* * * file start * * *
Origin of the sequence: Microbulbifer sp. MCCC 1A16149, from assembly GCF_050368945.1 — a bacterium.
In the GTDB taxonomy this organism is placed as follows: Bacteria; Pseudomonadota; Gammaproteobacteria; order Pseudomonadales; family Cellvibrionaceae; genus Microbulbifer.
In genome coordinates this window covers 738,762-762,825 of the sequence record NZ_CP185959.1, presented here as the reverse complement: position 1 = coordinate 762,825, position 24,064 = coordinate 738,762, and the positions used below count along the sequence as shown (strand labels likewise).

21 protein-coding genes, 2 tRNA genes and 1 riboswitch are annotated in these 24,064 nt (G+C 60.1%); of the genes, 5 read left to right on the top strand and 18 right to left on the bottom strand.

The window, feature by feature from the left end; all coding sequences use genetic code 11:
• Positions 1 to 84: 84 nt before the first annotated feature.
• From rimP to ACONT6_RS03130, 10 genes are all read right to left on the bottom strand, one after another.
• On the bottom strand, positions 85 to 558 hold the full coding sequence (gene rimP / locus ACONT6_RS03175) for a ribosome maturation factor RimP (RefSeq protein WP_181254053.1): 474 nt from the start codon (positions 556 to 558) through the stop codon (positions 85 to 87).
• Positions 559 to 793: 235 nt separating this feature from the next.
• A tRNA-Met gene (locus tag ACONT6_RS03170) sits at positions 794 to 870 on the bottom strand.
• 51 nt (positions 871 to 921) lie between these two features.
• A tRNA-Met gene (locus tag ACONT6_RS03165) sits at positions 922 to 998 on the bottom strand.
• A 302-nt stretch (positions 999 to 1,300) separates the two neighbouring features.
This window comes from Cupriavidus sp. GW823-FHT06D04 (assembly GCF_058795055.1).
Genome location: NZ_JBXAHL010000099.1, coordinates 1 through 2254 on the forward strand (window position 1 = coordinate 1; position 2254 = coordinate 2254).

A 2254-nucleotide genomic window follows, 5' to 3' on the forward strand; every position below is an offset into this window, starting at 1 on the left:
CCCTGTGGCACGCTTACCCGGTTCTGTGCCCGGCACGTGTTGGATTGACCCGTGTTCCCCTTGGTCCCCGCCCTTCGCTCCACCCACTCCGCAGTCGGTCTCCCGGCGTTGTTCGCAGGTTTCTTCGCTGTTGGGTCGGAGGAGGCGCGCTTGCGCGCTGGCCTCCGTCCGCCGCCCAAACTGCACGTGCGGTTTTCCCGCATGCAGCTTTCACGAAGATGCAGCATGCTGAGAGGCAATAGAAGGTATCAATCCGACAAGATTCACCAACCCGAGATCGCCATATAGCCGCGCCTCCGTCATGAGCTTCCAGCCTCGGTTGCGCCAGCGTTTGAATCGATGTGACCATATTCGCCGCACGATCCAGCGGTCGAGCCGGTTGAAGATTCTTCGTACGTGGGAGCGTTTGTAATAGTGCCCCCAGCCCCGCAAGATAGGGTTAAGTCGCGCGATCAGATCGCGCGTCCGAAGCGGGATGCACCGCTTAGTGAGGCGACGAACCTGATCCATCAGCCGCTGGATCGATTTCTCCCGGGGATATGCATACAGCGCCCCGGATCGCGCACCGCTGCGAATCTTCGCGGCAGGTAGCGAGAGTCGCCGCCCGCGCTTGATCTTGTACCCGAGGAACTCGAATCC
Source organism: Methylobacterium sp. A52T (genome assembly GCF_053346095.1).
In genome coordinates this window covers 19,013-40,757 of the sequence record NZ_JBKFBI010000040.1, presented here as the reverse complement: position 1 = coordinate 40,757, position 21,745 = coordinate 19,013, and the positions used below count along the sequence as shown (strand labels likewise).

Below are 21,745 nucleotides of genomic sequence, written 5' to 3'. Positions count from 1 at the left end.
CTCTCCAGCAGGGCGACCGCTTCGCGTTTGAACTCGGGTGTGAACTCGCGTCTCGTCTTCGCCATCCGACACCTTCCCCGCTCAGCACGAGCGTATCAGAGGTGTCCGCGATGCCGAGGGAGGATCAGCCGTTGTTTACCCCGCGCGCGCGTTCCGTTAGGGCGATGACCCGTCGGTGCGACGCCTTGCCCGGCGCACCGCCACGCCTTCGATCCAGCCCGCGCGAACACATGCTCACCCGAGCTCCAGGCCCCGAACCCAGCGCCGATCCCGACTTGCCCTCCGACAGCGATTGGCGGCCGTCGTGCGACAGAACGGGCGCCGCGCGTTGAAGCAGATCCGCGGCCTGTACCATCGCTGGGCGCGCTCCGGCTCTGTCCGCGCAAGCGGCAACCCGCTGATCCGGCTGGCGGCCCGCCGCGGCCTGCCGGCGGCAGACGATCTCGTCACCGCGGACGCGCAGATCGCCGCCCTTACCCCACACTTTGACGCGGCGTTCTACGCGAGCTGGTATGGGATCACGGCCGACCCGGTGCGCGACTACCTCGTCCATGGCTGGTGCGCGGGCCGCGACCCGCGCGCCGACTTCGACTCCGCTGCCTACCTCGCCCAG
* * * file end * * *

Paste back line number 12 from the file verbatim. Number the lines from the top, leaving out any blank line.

• A tRNA-Met gene (locus tag ACONT6_RS03165) sits at positions 922 to 998 on the bottom strand.